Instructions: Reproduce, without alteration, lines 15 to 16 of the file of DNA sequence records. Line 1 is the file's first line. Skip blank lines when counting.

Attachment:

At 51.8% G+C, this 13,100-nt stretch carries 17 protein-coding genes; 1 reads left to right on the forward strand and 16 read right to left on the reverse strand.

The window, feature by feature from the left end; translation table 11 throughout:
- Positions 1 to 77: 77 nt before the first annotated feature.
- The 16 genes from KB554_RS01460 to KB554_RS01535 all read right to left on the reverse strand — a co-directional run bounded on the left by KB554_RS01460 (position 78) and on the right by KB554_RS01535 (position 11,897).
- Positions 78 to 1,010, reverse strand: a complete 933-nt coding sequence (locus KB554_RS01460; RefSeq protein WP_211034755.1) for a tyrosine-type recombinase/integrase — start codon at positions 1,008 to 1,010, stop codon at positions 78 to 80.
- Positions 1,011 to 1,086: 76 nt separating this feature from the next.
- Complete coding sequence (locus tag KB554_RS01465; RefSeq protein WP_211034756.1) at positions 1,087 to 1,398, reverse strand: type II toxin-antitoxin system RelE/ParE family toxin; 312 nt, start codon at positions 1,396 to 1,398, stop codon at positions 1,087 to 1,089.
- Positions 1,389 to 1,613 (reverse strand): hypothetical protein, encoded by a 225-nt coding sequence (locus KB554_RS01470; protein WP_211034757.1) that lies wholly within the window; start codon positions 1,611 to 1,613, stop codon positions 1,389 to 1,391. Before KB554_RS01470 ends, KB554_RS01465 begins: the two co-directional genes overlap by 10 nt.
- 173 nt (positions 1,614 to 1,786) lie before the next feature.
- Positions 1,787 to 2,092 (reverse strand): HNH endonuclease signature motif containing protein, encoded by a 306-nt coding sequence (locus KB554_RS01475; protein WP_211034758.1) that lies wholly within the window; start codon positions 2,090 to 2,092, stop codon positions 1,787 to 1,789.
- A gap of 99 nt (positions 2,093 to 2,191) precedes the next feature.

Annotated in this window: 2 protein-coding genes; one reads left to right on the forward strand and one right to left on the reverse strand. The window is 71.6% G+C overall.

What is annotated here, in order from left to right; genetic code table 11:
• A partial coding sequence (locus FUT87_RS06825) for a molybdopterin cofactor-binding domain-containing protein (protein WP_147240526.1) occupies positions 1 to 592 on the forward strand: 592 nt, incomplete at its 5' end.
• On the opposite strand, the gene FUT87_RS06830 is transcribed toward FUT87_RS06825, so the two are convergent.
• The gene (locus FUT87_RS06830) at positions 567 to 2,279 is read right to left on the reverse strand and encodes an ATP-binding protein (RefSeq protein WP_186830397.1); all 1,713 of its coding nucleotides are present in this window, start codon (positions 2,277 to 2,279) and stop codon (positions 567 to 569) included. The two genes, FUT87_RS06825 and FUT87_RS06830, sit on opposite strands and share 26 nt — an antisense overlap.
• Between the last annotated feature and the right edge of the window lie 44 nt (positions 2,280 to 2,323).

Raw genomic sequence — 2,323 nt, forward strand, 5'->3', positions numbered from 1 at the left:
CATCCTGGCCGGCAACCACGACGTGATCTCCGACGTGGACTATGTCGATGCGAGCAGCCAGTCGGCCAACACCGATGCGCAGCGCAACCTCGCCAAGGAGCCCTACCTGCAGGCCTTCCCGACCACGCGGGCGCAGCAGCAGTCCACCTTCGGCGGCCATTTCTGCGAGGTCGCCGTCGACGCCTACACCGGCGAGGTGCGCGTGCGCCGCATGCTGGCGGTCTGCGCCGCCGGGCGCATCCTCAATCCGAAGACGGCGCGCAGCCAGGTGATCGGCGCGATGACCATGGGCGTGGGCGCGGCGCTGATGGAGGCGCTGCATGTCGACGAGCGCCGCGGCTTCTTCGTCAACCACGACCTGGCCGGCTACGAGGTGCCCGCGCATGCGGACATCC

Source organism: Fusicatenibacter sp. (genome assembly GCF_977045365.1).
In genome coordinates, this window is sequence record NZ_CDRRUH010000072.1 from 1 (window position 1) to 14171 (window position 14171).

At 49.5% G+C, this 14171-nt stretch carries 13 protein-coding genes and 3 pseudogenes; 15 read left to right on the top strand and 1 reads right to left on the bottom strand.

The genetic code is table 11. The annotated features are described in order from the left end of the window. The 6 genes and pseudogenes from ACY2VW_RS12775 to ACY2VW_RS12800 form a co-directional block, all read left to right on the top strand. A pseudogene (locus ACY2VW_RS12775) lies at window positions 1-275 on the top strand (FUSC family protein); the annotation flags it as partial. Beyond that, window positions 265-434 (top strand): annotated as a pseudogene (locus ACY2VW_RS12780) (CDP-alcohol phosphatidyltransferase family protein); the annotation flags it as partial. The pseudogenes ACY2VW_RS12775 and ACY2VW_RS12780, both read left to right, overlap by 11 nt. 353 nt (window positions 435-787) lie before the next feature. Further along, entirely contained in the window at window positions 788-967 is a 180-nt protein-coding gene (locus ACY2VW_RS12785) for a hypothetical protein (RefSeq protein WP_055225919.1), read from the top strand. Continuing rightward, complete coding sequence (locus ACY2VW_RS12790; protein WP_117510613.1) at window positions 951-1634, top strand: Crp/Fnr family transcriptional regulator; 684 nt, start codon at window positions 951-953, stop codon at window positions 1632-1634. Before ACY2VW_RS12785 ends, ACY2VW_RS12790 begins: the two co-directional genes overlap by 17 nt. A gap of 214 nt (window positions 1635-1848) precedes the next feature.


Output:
• On the opposite strand, the gene FUT87_RS06830 is transcribed toward FUT87_RS06825, so the two are convergent.
• The gene (locus FUT87_RS06830) at positions 567 to 2,279 is read right to left on the reverse strand and encodes an ATP-binding protein (RefSeq protein WP_186830397.1); all 1,713 of its coding nucleotides are present in this window, start codon (positions 2,277 to 2,279) and stop codon (positions 567 to 569) included. The two genes, FUT87_RS06825 and FUT87_RS06830, sit on opposite strands and share 26 nt — an antisense overlap.